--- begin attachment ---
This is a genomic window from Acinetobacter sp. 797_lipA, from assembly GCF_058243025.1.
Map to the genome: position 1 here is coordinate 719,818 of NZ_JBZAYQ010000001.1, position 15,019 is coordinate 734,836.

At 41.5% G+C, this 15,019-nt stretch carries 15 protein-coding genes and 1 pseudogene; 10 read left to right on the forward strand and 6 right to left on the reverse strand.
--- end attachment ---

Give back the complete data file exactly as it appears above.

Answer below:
This is a genomic window from Acinetobacter sp. 797_lipA, from assembly GCF_058243025.1.
Map to the genome: position 1 here is coordinate 719,818 of NZ_JBZAYQ010000001.1, position 15,019 is coordinate 734,836.

At 41.5% G+C, this 15,019-nt stretch carries 15 protein-coding genes and 1 pseudogene; 10 read left to right on the forward strand and 6 right to left on the reverse strand.